When I was first coming out as trans, some simple things my friends and family did that were really helpful were making sure that I was being identified correctly and when someone did misgender me, I wasn’t always the one to have to correct them. Don’t make assumptions about the gender of their favorite people. You might have to ask but be aware that the dining room table with the extended family might not be the best moment to say, “hey Whit, are you still sleeping with people of all genders?” For me, that would be cool but it might be very exposing and make someone else feel vulnerable regardless of your intention to be the cool elder sibling. Ask, advocate, listen, act, listen some more.
If you know that you have a loved one who has chosen to go into a toxic environment, step back from the self-righteous position of criticizing the decision. You don’t know what factors play into that decision and heaping critique upon them can do nothing but hurt. When I know I have people who are heading that way, I just tell them I am available to them if they need to talk or vent, I try to find out what local resources might be available to them while they’re at risk, and I try to make plans either for a catch-up or a fun event when they come back.
If your queer folx opt to stay out of family events, know that this is an equally difficult decision. When we choose not to participate, we may be doing what is safe and kind but it also hurts. Again, reach out. Extend invitations, be graceful if they are declined, try to make plans for the future.
Last but certainly not least, if the season has you, a friend, family member or loved one at their wit’s end, reach out to crisis centers, suicide hotlines, networks and other resources. Here are a few:
The Trevor Project offers online, phone and text support for LGBTQ youth in crisis. However, if you’re not a “youth” don’t hesitate to reach out to them: http://www.thetrevorproject.org/
The TransLifeline: https://www.translifeline.org/
The National Suicide Prevention Hotline: http://suicidepreventionlifeline.org/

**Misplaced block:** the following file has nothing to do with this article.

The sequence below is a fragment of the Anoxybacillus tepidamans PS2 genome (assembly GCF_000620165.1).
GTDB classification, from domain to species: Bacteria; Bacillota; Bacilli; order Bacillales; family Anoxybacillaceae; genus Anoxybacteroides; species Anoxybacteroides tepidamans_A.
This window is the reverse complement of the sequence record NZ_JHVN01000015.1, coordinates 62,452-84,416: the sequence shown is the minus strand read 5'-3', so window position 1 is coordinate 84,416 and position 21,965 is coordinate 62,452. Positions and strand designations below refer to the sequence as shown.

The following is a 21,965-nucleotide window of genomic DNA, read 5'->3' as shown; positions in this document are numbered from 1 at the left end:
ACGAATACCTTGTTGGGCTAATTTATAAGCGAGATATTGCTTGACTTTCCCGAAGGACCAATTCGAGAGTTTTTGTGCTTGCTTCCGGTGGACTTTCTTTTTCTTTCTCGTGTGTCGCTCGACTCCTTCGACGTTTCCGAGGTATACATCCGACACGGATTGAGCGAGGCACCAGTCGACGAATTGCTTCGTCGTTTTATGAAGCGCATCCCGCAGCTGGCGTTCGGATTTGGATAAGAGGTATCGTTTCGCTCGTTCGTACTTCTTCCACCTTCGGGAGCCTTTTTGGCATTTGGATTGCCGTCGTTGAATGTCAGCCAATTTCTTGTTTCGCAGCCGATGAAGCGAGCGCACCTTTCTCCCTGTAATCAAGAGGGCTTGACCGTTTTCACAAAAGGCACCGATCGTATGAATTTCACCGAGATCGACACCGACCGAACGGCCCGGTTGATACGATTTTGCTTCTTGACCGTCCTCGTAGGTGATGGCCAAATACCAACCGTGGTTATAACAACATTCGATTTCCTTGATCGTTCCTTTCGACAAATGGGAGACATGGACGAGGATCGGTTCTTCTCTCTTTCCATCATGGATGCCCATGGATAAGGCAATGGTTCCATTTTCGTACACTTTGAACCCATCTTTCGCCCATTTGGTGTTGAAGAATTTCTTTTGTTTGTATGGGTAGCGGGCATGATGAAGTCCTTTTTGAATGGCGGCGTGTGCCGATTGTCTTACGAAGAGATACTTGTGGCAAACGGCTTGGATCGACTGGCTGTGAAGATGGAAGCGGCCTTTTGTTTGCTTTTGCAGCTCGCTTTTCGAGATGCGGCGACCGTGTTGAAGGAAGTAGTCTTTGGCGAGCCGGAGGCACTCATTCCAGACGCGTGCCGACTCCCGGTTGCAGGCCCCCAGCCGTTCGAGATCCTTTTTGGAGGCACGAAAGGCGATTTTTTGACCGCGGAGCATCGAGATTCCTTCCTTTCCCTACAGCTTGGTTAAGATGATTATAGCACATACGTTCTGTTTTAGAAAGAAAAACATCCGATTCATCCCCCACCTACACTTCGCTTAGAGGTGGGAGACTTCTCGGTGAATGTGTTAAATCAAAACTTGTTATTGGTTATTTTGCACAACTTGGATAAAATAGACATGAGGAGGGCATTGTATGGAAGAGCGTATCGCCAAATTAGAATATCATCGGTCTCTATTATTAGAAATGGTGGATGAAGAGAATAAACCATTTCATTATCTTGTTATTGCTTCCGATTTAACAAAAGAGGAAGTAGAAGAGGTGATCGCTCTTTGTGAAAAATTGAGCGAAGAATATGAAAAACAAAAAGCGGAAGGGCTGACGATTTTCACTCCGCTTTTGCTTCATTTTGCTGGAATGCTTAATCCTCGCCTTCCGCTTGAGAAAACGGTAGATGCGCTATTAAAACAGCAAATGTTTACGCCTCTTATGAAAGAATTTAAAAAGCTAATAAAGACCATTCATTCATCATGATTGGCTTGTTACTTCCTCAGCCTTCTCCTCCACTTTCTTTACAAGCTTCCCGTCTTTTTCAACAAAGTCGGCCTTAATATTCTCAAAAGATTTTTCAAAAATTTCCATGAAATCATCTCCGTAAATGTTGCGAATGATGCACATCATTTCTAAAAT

The American Foundation for Suicide Preventsion: https://afsp.org/
For family guidance, PFLAG has resources all over the country: https://www.pflag.org/
And because I love the TED Talk I referenced: https://www.ted.com/talks/verna_myers_how_to_overcome_our_biases_walk_boldly_toward_them
It’s the most wonderful time of the year! There are a lot of people for whom it’s true but for many of us, the holiday season brings unusual pressures and can be the most difficult time…
Source: Queering the Holidays Part 1
It’s the most wonderful time of the year!
There are a lot of people for whom it’s true but for many of us, the holiday season brings unusual pressures and can be the most difficult time of the year. Not all challenges of the season are exclusive to queer folx but there are some that have a unique flavor.
For queers who have left the fold, being away from the limitations and pressures of family (and sometimes hometowns or communities) have allowed us to discover, embrace, and love ourselves in ways we couldn’t before. While this is true of many cisgender, heteronormative people, it can be a particularly key piece of development in the queer human. Without the scrutiny from our families we can date who we like, kiss our loves, dress, speak and BE our true selves. Away from religious or social community, we have the space to examine the standards we’ve been handed. Moving away often allows us to meet people who feel like us, look like us, and love like us.
The expectation that we go home for the holidays may represent a critical set of choices: Do I go home? Can I bring my favorite person? Will they be welcomed in the same ways as my heteronormative relatives’ favorite people? Can I dress in accordance with my gender identity without risk? Will I be safe physically, mentally, or emotionally? I love my core family but my drunkle makes everything miserable. Is this the year he actually hits one of us in a rage about his fag nephew? What, really, is the cost?
It’s important to note that these questions aren’t just asked by college-age kids. Sure, there has been a shift in some places which has allowed many queer kids to be embraced as who they are from the outset but one quick glance at the news and in particular, the comments on the news* shows the hatred and vitriol we face is real and is ugly. Queers from nine to ninety-nine face this dilemma annually.
Then there is the secondary question we ask if we’ve decided the juice of family and familiarity is worth the squeeze of risk and vulnerability. Can I be myself? Think about that for a moment. I am going to visit the people who are supposed to love me unconditionally and I have to ask Can I Be Myself? What are the conditions of my return? How much do I have to pretend to be straight, cisgender, non-transgressive in order to receive this love? Then we circle back to the initial question… is it worth it?